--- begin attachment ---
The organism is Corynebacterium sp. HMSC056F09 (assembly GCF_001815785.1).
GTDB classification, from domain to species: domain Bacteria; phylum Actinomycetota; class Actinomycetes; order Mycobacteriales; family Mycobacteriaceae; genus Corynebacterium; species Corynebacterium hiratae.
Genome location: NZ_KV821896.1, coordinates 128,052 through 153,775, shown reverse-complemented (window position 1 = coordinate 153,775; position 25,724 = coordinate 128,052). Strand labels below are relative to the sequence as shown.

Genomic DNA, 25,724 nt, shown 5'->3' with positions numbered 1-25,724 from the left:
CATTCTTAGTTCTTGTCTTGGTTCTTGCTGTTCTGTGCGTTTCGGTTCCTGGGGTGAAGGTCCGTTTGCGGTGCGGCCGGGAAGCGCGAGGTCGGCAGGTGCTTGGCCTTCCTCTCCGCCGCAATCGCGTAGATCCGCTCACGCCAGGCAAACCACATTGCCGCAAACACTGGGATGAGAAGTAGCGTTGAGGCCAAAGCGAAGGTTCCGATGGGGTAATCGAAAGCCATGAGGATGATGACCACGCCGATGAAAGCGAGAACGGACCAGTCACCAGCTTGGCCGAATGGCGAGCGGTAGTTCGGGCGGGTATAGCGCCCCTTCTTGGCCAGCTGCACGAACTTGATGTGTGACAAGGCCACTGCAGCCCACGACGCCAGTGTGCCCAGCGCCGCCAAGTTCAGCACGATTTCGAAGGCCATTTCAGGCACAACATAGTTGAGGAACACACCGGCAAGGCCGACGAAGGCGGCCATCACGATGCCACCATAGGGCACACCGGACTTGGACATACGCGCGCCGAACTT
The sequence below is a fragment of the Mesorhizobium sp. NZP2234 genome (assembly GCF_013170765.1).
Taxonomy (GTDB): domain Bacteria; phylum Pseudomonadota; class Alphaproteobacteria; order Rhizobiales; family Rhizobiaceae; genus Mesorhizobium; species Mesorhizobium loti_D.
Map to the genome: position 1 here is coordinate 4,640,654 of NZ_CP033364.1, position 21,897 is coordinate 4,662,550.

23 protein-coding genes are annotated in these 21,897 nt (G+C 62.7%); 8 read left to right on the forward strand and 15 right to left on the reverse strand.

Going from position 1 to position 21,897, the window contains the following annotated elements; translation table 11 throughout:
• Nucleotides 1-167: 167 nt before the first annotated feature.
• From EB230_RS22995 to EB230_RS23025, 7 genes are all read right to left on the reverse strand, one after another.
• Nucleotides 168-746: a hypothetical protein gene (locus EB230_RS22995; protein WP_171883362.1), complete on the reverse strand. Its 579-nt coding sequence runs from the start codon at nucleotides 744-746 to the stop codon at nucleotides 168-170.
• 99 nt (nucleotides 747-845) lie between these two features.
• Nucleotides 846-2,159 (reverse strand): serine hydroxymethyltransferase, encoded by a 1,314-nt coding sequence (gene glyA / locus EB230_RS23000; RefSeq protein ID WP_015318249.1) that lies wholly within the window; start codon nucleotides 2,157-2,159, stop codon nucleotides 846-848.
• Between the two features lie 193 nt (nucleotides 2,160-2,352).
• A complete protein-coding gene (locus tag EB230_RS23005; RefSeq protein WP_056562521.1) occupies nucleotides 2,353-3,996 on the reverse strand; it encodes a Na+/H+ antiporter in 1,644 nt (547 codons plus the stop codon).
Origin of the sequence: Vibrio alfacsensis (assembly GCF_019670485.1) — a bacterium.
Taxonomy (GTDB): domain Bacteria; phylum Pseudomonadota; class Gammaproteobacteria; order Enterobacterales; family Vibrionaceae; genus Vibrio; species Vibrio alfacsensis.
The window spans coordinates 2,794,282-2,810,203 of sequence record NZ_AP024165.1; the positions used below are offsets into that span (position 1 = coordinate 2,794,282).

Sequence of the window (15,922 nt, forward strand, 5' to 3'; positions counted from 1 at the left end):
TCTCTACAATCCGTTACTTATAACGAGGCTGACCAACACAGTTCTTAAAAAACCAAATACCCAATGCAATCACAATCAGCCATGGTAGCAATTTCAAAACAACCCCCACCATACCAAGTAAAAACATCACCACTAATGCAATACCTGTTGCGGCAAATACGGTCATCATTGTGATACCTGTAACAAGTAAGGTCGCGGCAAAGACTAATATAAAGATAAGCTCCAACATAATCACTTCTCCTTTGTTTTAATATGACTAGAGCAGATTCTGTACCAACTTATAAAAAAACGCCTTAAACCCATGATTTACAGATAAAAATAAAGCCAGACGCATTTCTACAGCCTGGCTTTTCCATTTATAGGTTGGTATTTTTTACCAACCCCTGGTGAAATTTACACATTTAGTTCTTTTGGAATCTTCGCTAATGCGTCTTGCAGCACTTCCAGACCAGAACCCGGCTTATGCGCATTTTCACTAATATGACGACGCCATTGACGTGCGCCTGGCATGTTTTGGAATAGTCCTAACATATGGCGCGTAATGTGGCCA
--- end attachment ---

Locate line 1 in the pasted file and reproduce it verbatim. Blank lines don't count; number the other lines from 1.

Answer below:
The organism is Corynebacterium sp. HMSC056F09 (assembly GCF_001815785.1).